Google layoffs: job cuts affect Google Assistant, Pixel and Fitbit

Google laid off hundreds of employees Wednesday who worked on some of the Silicon Valley giant's most well-known products and brands as it seeks to reduce expenses.

The cuts hit employees who worked on the voice-activated Google Assistant while workers dealing with the hardware for Pixel, Next thermostats and Fitbit fitness trackers were also being let go. The founders of Fitbit, which was acquired by Google in 2021, are reportedly leaving the company too.

Many on the team developing augmented reality were also cut. Core engineering jobs were axed.

Google said it is "responsibly investing in our company’s biggest priorities and the significant opportunities ahead," according to a company statement, cited by the Associated Press.

MOUNTAIN VIEW, CALIFORNIA - DECEMBER 19: A sign is posted in front of an office at Google headquarters on December 19, 2023 in Mountain View, California. Google has agreed to pay $700 million as part of an antitrust settlement with U.S. states and co

It's unclear exactly how many positions were eliminated, but last year, Google said it would trim 12,000 jobs from its workforce.

The company is owned by Alphabet and based in Mountain View, Calif.

The Alphabet Workers Union criticized the layoffs as "needless" in a message on X, formerly Twitter.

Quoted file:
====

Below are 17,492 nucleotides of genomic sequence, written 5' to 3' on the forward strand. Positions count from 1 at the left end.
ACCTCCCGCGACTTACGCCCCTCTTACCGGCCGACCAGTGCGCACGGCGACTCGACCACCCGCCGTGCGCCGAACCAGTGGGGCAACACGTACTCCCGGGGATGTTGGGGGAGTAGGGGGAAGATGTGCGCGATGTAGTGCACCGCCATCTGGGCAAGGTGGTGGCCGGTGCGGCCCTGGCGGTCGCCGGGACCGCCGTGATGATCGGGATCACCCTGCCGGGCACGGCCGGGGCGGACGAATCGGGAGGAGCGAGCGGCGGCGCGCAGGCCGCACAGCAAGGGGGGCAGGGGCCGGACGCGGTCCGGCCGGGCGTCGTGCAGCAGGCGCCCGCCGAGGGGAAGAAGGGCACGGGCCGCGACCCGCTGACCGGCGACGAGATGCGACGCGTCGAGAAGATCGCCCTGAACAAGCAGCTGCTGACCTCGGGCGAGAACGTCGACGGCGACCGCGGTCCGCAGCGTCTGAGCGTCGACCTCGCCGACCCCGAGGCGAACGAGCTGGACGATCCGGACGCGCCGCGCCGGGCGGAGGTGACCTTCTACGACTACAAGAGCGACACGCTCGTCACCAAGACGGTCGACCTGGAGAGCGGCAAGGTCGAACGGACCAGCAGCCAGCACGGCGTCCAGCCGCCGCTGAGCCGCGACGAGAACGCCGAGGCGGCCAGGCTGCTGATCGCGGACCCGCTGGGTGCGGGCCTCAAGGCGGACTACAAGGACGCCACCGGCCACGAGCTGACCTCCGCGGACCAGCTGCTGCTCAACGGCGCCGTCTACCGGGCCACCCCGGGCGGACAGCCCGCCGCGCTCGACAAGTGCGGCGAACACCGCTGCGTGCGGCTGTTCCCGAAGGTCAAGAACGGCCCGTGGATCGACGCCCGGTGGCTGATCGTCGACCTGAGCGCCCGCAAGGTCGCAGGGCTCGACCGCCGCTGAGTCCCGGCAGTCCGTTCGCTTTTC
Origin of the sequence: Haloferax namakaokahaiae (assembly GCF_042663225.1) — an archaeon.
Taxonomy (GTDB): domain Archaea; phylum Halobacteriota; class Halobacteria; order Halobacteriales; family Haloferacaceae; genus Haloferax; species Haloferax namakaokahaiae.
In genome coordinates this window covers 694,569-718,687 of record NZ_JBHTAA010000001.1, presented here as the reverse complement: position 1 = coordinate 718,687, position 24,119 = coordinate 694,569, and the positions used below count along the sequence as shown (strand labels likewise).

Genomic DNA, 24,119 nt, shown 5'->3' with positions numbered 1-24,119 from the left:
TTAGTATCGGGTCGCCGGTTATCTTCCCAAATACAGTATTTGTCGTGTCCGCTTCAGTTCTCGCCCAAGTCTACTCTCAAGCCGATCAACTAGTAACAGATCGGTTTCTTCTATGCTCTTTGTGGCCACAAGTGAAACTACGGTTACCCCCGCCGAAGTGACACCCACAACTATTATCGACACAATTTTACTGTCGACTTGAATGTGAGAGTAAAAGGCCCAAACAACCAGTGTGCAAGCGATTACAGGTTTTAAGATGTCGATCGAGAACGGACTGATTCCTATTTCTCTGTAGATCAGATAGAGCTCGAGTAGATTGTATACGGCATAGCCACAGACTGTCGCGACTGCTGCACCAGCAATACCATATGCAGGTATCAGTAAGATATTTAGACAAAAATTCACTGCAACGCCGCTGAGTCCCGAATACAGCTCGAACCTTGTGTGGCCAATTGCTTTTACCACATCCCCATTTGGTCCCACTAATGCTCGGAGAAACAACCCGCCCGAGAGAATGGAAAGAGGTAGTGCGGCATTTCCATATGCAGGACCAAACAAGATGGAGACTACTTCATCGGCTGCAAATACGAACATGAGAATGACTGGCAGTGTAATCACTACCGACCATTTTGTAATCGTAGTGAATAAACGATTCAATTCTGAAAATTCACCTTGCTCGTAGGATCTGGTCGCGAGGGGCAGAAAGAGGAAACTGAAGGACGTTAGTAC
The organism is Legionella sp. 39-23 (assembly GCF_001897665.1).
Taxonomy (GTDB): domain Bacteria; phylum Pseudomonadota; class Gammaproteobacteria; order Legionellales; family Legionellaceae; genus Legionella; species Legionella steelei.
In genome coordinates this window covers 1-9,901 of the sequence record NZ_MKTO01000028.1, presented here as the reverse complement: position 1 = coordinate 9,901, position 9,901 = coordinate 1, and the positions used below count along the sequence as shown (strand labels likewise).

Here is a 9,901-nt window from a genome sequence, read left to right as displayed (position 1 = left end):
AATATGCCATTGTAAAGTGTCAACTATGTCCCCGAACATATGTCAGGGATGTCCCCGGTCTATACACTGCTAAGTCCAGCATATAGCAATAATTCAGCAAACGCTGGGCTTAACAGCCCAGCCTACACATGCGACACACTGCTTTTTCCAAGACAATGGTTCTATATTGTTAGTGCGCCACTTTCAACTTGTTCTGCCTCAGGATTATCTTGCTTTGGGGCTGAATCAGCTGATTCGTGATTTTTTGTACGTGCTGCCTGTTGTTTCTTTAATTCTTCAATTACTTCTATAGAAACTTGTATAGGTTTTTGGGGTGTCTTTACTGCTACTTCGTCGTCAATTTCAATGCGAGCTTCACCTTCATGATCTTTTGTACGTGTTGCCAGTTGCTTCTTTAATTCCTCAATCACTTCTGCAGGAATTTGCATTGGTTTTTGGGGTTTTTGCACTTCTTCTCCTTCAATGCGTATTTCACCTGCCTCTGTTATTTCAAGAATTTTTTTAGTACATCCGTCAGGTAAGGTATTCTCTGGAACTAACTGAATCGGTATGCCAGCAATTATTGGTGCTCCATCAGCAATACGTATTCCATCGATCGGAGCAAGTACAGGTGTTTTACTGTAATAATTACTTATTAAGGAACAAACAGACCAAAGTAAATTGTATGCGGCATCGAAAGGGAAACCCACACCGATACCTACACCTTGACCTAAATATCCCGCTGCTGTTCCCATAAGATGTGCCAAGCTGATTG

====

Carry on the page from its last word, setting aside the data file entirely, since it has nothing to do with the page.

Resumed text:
"Tonight, Google began another round of needless layoffs," the post said. "Our members and teammates work hard every day to build great products for our users, and the company cannot continue to fire our coworkers while making billions every quarter."

Tech recruiter Celeste Shoot says artificial intelligence may play a role in how Google is restructuring, but skilled tech workers are still in high demand. 

"It’s not specifically saying ‘we don’t have A.I. here’ but those candidates’ skills that they were utilizing there are still very much needed in other industries and other companies," said Shoot, Co-founder of tech staffing company Nimble Technology Partners.   

The tech sector has recently been beset by layoffs. Twitch, the San Francisco-based platform for streaming video games, laid off hundreds of employees this week. Splunk, also based in San Francisco, laid off hundreds of its staff in November.

"The economy has shifted a lot over those last four years. We’ve seen inflation come up, now we’ve seen it start coming down. We’ve seen interest rates going up, all of these types of things," tech analyst Ian Sherr told KTVU about a round of layoffs revealed last month that also affected Amazon and Snap. So, it is somewhat part of the natural cycle to see layoffs in some companies,"

Tech analysts also say Google is competing with other major tech firms to be a leader in artificial intelligence and Sherr says that goal is key to who they fire and hire in the future.  

"Now, we need people who are really good at training, programming and designing how people will use artificial intelligence," said Sherr.